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First reported in late 2019 in China (Zhu et al., 2020), infection caused severe acute respiratory syndrome (SARS) coronavirus 2 (SARS-CoV-2) has evolved into a global pandemic in just a few months. As of 5 October 2020, the World Health Organization estimates 34.8 million cases of coronavirus disease 2019 (COVID-19) worldwide, with 1,030,738 associated deaths (WHO. 2020a).
Moreover, morbidity from SARS-CoV-2 infection can be severe, especially in high-risk groups (e.g., elderly, persons with chronic comorbidities such as hypertension, obesity, and diabetes) (CDC, 2020a). Early evidence from COVID-19 survivors and survivors of similar β-coronaviruses such as SARS and Middle East respiratory syndrome (MERS), suggests that COVID-19 survivors may suffer long-term sequela (e.g., inflammation of and damage to lungs and heart muscle) (Advisory Board, 2020).
Taken together, the reach of infection and its impact on human health and well-being underscore the immediate need for safe and effective vaccines against SARS-CoV-2 to end this pandemic and prevent its return.
Despite the well-recognized role of mucosal immunity in prevention of disease (reviewed in Van Ginkel et al., 2000 and Holmgren et al., 2005), most of the COVID-19 vaccines in clinical testing are administered via intramuscular injection (Funk et al., 2020, WHO 2020b) – a route that elicits systemic immunity without inducing mucosal immune responses.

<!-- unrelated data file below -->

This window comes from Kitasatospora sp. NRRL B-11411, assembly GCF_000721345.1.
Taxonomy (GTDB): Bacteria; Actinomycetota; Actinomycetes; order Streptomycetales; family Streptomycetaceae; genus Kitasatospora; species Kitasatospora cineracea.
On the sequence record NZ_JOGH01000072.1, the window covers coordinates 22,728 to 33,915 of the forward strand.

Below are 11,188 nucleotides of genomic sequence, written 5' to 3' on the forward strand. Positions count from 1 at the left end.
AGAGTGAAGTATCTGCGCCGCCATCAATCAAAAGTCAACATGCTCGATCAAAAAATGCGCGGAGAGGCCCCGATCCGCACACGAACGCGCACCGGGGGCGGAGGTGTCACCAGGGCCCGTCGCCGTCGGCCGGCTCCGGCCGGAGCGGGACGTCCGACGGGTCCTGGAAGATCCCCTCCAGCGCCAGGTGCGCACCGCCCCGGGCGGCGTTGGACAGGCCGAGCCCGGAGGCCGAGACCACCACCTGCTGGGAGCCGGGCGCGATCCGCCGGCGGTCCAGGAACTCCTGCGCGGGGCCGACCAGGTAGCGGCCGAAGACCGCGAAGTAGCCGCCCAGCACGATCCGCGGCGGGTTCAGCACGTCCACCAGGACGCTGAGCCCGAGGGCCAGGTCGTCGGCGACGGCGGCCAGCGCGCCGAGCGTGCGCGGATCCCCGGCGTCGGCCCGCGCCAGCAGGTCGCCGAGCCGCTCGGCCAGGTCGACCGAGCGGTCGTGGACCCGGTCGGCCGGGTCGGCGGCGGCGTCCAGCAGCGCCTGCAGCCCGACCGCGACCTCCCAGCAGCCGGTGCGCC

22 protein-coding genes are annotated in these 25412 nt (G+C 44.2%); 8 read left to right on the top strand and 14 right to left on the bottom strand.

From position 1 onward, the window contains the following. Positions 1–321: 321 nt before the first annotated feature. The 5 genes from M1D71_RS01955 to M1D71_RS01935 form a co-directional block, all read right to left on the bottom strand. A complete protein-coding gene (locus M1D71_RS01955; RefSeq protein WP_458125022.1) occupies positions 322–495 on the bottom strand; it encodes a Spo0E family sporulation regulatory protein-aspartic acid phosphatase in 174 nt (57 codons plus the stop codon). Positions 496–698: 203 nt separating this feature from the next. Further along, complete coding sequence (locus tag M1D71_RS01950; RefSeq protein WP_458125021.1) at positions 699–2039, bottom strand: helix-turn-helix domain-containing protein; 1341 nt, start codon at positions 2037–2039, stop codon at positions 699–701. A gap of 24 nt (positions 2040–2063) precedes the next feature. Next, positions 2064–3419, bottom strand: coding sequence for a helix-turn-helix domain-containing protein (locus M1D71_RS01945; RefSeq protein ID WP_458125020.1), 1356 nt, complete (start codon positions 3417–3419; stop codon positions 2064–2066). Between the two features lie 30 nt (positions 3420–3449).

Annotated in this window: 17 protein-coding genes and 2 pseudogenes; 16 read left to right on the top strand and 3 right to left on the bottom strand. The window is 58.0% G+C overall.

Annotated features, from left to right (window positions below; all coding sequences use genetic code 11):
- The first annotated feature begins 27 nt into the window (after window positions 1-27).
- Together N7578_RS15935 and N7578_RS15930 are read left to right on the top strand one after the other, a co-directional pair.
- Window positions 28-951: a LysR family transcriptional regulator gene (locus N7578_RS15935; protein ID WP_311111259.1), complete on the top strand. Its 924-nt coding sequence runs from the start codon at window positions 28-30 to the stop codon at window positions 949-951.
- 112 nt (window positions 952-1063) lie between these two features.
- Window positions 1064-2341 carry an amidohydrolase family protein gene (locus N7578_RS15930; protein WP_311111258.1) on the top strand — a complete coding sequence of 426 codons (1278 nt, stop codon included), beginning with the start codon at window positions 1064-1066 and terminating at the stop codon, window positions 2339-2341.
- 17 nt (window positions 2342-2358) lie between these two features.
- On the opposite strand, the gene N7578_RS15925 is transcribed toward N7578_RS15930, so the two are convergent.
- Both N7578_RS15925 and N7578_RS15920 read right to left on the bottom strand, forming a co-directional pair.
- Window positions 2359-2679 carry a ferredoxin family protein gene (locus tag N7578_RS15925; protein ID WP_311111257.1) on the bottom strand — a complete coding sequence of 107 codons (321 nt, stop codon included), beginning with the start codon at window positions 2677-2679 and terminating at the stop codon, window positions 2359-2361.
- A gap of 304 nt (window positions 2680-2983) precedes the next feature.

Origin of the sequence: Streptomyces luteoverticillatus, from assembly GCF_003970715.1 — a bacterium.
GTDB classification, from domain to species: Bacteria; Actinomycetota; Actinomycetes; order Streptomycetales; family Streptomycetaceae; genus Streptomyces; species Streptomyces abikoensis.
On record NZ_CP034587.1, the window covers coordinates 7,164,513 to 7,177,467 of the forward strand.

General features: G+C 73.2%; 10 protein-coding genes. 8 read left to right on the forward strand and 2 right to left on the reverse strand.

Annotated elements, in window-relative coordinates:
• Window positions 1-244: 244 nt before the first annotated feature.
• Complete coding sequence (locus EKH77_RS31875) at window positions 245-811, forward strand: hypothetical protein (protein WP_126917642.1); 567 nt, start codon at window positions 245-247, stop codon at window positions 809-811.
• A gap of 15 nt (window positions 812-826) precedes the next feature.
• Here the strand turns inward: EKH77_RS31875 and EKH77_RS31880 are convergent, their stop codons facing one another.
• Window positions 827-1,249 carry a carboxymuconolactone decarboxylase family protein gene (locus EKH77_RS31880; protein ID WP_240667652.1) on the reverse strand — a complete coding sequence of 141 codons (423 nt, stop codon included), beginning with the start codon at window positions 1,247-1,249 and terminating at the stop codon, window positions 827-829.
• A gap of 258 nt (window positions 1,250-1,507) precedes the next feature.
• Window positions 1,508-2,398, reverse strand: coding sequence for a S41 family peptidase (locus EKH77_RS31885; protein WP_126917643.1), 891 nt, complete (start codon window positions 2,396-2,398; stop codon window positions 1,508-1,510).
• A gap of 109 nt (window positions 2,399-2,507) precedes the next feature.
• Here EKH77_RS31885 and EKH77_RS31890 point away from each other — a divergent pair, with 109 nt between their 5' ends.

The lack of mucosal immunity may limit the utility of intramuscularly administered COVID-19 vaccines, given that transmission of SARS-CoV-2 is primarily via respiratory droplets released by infected individuals in enclosed spaces (CDC, 2020b), with the nose and other portions of the respiratory mucosa being the primary routes of entry (Li et al., 2020).
The nasal compartment shows particular susceptibility to SARS-CoV-2 infection due to abundant co-expression of the viral entry receptor (angiotensin-converting enzyme-2, ACE-2) and a required activating protease (TMPRSS2) in nasal goblet and ciliated cells (Sungnak et al., 2020).
These cells are thought to be the most likely initial infection route for the virus and it is hypothesized that the nasal cavity serves as the initial reservoir for subsequent seeding of the virus to the lungs (Hou et al., 2020).